These aren't Mike Ditka's Bears

So, the question becomes, can the Bears do this next week in Cleveland, the week after in Philly and the final Sunday of the season back home against the Packers? The answer, probably, is yes because there's no way to stop the players they throw at defenses. Brandon Marshall and Alshon Jeffery, quite simply, form the best receiver tandem in the NFL. Each averaged nearly 17 yards a catch against the Cowboys. Marshall now has 84 receptions for 1,090 yards and nine touchdowns, while Jeffery has 75 catches for 1,193 yards and six touchdowns. They're too big, too fast, too strong and too good (thank you Stacy King) for anybody to guard. If you double them both, McCown is quite happy to find Martellus Bennett (53 catches, 588 yards and five touchdowns) or Forte (65 catches for 518 yards in addition to 1,073 rushing yards and nine touchdowns total).

As a group, they're too good in open space, too good after the catch, too diverse in talent for today's neutered defenses to counter. And Jeffery is becoming a wonder, the way he sticks his mitts up and snatches passes away from defenders like his hands have some sort of vacuum suction. The touchdown Jeffery caught at the end of the second quarter, which really seemed to demoralize the Cowboys, is the kind of play that's going to drive the Browns' defensive coaches crazy all week. Jeffery is turning into a monster, which only makes Marshall more difficult to defend, which only opens up running room for Forte, who'll be looking at safeties 20 yards down the field, which keeps defenses from being able to tee off on the quarterback, in this case McCown, who keeps doing and saying all the right things about being the backup while playing just a shade behind Nick Foles.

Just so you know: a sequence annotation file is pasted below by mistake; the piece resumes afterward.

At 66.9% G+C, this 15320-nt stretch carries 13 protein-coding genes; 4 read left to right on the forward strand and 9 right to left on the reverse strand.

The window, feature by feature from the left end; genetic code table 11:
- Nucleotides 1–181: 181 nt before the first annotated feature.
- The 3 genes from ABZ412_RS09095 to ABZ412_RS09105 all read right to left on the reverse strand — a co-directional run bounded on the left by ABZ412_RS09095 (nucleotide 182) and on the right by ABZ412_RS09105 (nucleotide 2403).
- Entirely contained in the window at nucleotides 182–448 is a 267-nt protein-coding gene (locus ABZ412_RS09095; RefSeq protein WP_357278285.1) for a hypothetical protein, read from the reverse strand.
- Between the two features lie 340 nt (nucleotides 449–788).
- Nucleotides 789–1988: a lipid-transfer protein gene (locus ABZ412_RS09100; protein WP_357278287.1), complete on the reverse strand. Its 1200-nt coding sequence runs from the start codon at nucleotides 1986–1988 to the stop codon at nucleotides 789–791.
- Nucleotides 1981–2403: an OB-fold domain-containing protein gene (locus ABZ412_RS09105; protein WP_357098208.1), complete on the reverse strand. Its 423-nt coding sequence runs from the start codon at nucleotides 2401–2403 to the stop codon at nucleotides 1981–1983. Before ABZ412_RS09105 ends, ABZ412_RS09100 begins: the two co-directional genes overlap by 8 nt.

The assist they need, from here on out, is for Trestman to be as aggressive and creative with his play calling as he was against Dallas, for the coach to not go into a shell because he's on the road or he doesn't want to press his luck and worry about a turnover or two, or whatever coaches begin to stress over when they go ultraconservative. The Bears don't have any other way to win; you see how easily they let Dallas go for 28 points? Does all this mean the Bears will score 45? Well, yes, it actually can. The personality of the team is beginning to evolve. Players talked about it afterward, in almost hushed tones in the locker room. It's one thing to know what your team can do, it's another to see it happen. Marshall/Jeffery/Forte/Bennet&Bennett actually want to play this aggressively. They want their coach to go after defenses just the bloodthirsty way he went after the sorry, overrated Cowboys on Monday night. Young tackle Jermon Bushrod remembered looking up at the scoreboard late in the second half and seeing that McCown's passer rating was "140-something ... and I think we had 150 yards rushing ... and we spread it around. Everyone got touches. It was beautiful."

Marshall and Cutler were never delusional about the offense. They said in September and then again in October it would take time for the players to feel the notes, for the coaches to orchestrate the music. And suddenly the Bears are a team with a viable winning option, one that doesn't have to wait for Hester to break one or the defense, crippled with injuries, to score or put the offense on a short field.

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